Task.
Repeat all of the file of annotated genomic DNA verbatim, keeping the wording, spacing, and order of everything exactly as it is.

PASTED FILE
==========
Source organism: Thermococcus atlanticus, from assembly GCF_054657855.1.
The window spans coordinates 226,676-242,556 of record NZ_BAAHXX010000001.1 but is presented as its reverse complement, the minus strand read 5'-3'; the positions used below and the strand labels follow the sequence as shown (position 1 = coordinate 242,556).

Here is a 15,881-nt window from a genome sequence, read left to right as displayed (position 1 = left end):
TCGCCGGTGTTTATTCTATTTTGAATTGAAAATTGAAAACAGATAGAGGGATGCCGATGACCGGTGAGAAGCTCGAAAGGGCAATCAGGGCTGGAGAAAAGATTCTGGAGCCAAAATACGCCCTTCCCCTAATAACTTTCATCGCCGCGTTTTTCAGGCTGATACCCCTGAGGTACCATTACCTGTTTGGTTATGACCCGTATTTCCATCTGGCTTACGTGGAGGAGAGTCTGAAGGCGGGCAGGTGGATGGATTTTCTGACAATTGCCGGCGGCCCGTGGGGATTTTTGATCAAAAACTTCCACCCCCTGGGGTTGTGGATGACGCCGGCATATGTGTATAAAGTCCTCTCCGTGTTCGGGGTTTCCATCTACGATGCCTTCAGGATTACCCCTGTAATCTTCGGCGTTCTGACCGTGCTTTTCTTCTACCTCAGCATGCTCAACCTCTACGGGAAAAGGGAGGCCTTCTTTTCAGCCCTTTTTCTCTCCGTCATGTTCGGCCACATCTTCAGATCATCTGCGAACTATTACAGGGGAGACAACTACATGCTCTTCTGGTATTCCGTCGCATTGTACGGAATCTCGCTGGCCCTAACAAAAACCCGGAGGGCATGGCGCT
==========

Source organism: Thermococcus atlanticus, from assembly GCF_054657855.1.
The window spans coordinates 226,676-242,556 of record NZ_BAAHXX010000001.1 but is presented as its reverse complement, the minus strand read 5'-3'; the positions used below and the strand labels follow the sequence as shown (position 1 = coordinate 242,556).

Here is a 15,881-nt window from a genome sequence, read left to right as displayed (position 1 = left end):
TCGCCGGTGTTTATTCTATTTTGAATTGAAAATTGAAAACAGATAGAGGGATGCCGATGACCGGTGAGAAGCTCGAAAGGGCAATCAGGGCTGGAGAAAAGATTCTGGAGCCAAAATACGCCCTTCCCCTAATAACTTTCATCGCCGCGTTTTTCAGGCTGATACCCCTGAGGTACCATTACCTGTTTGGTTATGACCCGTATTTCCATCTGGCTTACGTGGAGGAGAGTCTGAAGGCGGGCAGGTGGATGGATTTTCTGACAATTGCCGGCGGCCCGTGGGGATTTTTGATCAAAAACTTCCACCCCCTGGGGTTGTGGATGACGCCGGCATATGTGTATAAAGTCCTCTCCGTGTTCGGGGTTTCCATCTACGATGCCTTCAGGATTACCCCTGTAATCTTCGGCGTTCTGACCGTGCTTTTCTTCTACCTCAGCATGCTCAACCTCTACGGGAAAAGGGAGGCCTTCTTTTCAGCCCTTTTTCTCTCCGTCATGTTCGGCCACATCTTCAGATCATCTGCGAACTATTACAGGGGAGACAACTACATGCTCTTCTGGTATTCCGTCGCATTGTACGGAATCTCGCTGGCCCTAACAAAAACCCGGAGGGCATGGCGCT